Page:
Researchers Expose Huge Ad Scam Operation (SecurityWeek)

Researchers from security frim RiskIQ recently discovered a large ad scam operation where cybercriminals employed advanced automation techniques to deliver scam ads from millions of different domain names.

Dubbed NoTrove, the threat actor managed to stay ahead of detection and takedown efforts, while also building a network that generated huge amounts of traffic. The group was first observed a year ago, but the security researchers believe that it has been operating since at least 2010.

NoTrove was mainly focused on getting as much web traffic as possible, for monetary gain, and RiskIQ associated the group to 78 campaigns, including scam survey rewards, fake software downloads, and redirections to PUPs (Potentially Unwanted Programs). Although the used domains were short-lived, the generated traffic from scam ad deliveries was so large that it even pushed one of them to a 517 ranking on the Alexa top 10,000 web sites.

The actor was observed switching between 2,000 randomly generated domains and more than 3,000 IP addresses, operating across millions of Fully Qualified Domain Names (FQDNs). An FQDN is a complete web address, typically including subdomains for ad scammers, RiskIQ security researchers explain in their report (PDF).

The NoTrove FQDNs show high-entropy (they are highly random hosts), which shows that automation was used when creating them. Next to the high-entropy hosts, the researchers identified campaign-specific middle hosts, which appear to label the type of scam employed in the campaign, along with high-entropy or randomly worded domains, also generated using automation.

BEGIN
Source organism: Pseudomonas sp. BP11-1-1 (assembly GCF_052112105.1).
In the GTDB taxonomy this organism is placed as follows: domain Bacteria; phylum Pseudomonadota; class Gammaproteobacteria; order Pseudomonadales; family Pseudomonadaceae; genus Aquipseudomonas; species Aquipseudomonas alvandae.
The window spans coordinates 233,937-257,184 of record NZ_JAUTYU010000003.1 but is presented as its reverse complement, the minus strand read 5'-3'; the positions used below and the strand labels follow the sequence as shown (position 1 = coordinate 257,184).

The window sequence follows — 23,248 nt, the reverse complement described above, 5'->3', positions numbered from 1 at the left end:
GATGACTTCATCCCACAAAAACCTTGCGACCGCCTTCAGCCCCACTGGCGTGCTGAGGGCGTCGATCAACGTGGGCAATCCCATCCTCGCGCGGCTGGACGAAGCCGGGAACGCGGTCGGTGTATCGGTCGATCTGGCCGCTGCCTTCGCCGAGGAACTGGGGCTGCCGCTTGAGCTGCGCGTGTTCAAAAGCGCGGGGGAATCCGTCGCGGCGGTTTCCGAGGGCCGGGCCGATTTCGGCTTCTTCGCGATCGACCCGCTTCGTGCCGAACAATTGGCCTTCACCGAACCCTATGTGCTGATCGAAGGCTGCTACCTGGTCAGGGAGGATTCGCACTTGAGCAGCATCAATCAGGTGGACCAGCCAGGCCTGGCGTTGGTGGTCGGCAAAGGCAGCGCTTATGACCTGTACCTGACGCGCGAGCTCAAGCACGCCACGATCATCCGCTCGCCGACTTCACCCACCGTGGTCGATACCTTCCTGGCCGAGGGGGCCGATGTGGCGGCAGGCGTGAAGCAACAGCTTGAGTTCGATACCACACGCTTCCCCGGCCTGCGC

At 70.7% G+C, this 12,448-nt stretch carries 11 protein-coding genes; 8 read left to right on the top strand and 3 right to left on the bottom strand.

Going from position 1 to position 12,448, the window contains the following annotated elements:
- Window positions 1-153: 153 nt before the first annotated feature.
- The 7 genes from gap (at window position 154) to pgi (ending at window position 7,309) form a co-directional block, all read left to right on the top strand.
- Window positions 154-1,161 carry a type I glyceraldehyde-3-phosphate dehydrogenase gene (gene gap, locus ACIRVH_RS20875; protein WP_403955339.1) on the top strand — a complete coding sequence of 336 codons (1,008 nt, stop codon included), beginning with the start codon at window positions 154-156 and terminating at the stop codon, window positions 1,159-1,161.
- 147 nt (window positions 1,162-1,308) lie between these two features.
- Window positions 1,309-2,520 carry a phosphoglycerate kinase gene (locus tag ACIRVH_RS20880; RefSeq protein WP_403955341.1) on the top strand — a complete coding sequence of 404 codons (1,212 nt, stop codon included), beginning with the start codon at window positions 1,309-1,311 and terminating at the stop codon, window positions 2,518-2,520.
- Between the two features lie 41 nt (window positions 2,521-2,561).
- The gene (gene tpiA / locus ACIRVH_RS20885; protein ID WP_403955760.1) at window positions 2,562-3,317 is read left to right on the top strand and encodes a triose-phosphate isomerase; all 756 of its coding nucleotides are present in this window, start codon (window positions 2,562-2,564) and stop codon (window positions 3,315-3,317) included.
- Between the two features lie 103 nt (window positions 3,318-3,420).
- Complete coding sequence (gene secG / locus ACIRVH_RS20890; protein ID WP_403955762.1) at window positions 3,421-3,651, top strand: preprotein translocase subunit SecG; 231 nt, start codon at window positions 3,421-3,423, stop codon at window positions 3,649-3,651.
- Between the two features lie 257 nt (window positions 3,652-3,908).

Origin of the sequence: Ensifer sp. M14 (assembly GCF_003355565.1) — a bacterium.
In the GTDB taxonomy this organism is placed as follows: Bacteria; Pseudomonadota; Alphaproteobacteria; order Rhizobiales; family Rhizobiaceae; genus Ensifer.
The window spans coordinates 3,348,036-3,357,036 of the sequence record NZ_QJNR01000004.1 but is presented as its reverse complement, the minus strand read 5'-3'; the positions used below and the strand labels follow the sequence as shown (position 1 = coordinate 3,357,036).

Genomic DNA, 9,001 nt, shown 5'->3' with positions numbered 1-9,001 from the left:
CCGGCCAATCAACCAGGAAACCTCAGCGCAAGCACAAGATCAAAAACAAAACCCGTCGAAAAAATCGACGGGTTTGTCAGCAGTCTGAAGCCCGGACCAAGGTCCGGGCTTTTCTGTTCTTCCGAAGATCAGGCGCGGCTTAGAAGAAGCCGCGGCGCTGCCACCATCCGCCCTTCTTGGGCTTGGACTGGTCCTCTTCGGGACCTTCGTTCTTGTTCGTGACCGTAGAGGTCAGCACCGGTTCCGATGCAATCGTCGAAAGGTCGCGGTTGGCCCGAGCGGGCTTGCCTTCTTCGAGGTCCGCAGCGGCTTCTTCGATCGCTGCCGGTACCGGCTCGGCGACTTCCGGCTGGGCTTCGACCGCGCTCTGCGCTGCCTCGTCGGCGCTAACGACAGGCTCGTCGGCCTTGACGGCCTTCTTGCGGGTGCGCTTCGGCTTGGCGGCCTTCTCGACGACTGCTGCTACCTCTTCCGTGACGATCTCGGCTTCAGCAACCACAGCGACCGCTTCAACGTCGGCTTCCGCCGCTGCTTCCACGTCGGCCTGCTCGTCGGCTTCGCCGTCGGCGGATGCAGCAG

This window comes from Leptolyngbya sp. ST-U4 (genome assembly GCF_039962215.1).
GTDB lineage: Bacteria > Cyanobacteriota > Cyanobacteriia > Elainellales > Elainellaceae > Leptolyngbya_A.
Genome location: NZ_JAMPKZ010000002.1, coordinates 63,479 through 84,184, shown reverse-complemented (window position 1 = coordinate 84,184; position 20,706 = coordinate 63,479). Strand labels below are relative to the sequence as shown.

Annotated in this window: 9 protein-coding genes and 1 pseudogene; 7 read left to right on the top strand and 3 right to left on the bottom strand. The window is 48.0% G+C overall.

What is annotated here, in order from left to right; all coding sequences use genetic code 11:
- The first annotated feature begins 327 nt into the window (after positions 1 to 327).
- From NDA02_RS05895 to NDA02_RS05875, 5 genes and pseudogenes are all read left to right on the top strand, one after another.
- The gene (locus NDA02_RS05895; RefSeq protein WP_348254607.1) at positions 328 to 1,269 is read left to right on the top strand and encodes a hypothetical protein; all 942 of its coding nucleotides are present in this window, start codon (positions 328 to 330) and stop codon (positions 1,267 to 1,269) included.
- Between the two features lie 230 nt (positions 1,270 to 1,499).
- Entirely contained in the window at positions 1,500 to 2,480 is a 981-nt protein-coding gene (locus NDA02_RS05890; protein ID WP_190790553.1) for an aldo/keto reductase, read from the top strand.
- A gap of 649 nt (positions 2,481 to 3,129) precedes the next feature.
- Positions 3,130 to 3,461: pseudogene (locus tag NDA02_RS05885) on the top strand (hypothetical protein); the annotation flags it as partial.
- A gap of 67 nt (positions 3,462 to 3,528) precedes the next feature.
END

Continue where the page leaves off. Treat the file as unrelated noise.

“With high-entropy domains and always-shifting hosting, we’ve seen NoTrove burn through just under 2,000 domains and over 3,000 IPs. Combined with the 78 variations of campaign-specific middle word variants and randomized hostnames, we’ve seen NoTrove operate across millions of FQDNs. Typically, one IP used by NoTrove will house a set of domains, but each campaign-specific *.domain.tld campaign variant will be hosted on its own IP, usually a Choopa or Linode droplet,” the researchers say.

“NoTrove harms not only visiting users, but also legitimate advertisers, adversely affecting those reliant on the credibility of the digital advertising ecosystem such as online retailers, service providers and media outlets. Constantly shifting infrastructure means simply blocking domains and IPs isn’t enough. We must now begin utilizing machine learning to leverage human security teams who increasingly depend on accurate, automated scam detection,” RiskIQ threat researcher William MacArthur said.

Related: Malvertising Jumped 132% in 2016: Report

Ionut Arghire is an international correspondent for SecurityWeek.

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Source: SANS ISC SecNewsFeed @ May 1, 2017 at 10:15AM

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